Tue, 14 Mar 2023 13:46:00 GMT
“Not an agency, but a new model that allows collaboration across a consortium of talent”, Majestic Beast is a part-creative, part-production company - a new beast altogether - set up by industry heavyweight Bob Winter, a widely-awarded agency veteran (most recently, ECD at Leo Burnett in Chicago). Supporting him are Matt Abramson, executive producer and managing director at Cap Gun Collective and Jen Shelley, director of communications at Whitehouse Post. Bob has a long history of working with Whitehouse Post and hatched this new concept, in part, based on these collaborations over the years.
Speaking to LBB’s Ben Conway alongside Jen and Matt, Bob says, “Every time I'd be working with these guys, we would have great ideas and we’d go, ‘Oh, man, that's amazing - I wish we would have done that’. It’s a shame that, generally, by the time it comes to choosing production partners, the idea’s already been sold and the client’s expecting that to be delivered - so there's no moment really to collaborate together and shape ideas.”
He continues, “So we thought it would be interesting if we went to clients and said, ‘As an alternative, you could actually brief the whole crew together... directors, producers, creatives, editors, all working together’.”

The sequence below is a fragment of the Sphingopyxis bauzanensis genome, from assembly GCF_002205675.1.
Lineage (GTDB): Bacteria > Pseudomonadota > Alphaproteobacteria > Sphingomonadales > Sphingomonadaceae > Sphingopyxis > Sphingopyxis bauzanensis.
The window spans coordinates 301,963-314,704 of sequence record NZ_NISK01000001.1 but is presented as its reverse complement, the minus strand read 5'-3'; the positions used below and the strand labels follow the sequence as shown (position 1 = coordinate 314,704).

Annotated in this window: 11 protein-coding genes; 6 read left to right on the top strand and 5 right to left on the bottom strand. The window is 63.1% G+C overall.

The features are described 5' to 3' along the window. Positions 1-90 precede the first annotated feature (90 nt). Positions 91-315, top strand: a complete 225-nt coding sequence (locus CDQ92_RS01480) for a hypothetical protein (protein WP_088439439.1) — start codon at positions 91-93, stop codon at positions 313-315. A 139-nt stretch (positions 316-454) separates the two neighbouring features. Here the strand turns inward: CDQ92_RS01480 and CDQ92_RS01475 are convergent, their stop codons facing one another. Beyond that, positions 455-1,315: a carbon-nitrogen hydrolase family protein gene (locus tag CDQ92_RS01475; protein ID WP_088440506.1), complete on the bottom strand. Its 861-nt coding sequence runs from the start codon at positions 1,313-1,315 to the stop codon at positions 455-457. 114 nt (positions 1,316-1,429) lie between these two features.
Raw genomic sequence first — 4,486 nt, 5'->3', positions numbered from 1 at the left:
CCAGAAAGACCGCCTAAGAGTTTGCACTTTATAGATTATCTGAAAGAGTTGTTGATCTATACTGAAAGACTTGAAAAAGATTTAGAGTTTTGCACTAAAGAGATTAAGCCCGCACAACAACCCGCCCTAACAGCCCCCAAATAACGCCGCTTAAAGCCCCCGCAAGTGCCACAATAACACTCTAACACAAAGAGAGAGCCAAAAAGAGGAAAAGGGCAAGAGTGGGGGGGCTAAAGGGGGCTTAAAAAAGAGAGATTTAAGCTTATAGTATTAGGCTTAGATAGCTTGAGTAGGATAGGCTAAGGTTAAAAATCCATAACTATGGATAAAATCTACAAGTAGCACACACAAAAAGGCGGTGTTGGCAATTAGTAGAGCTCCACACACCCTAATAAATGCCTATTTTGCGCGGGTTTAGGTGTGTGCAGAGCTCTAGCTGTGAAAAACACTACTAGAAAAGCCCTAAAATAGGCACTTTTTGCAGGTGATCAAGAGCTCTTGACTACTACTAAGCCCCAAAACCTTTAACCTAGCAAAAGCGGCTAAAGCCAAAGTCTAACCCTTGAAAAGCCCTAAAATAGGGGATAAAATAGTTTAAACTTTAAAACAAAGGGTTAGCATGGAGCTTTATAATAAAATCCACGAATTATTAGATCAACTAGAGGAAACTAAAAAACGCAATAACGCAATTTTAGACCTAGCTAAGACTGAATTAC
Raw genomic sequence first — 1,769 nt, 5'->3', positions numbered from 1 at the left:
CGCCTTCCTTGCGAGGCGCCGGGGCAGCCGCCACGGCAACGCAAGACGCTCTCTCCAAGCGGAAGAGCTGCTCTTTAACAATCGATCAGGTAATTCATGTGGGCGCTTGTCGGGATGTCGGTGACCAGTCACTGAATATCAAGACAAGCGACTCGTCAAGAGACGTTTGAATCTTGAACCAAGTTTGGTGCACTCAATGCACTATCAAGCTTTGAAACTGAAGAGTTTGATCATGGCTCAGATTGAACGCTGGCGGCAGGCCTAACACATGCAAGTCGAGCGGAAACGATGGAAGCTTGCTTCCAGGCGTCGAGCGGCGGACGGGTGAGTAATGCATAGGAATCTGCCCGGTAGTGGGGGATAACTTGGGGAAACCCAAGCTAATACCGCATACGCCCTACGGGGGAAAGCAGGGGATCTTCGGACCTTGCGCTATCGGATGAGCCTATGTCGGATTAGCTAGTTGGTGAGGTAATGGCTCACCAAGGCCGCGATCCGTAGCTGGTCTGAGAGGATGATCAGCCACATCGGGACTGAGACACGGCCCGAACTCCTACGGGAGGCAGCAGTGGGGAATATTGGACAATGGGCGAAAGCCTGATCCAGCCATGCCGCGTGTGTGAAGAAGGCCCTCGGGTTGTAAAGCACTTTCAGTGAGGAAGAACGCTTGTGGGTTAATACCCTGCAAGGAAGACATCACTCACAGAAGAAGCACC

And that, is the Majestic Beast model. All parties, from creative through to post-production, are briefed together at the very start and work collaboratively to shape, deliver and ship the campaign. Bob elaborates, “It makes for a really efficient model. We're all working from the very first moment together on something that we know is going to be on time and on budget - delivering amazing content in a much more efficient way than was possible before. From a client's perspective, they get an entire crew who's going to actually give you ideas and make them, and do it within your budget and in a way that is more collaborative than they’re used to working. It's an interesting model that I think is a lot faster, a lot more efficient and hopefully, a lot more fun.”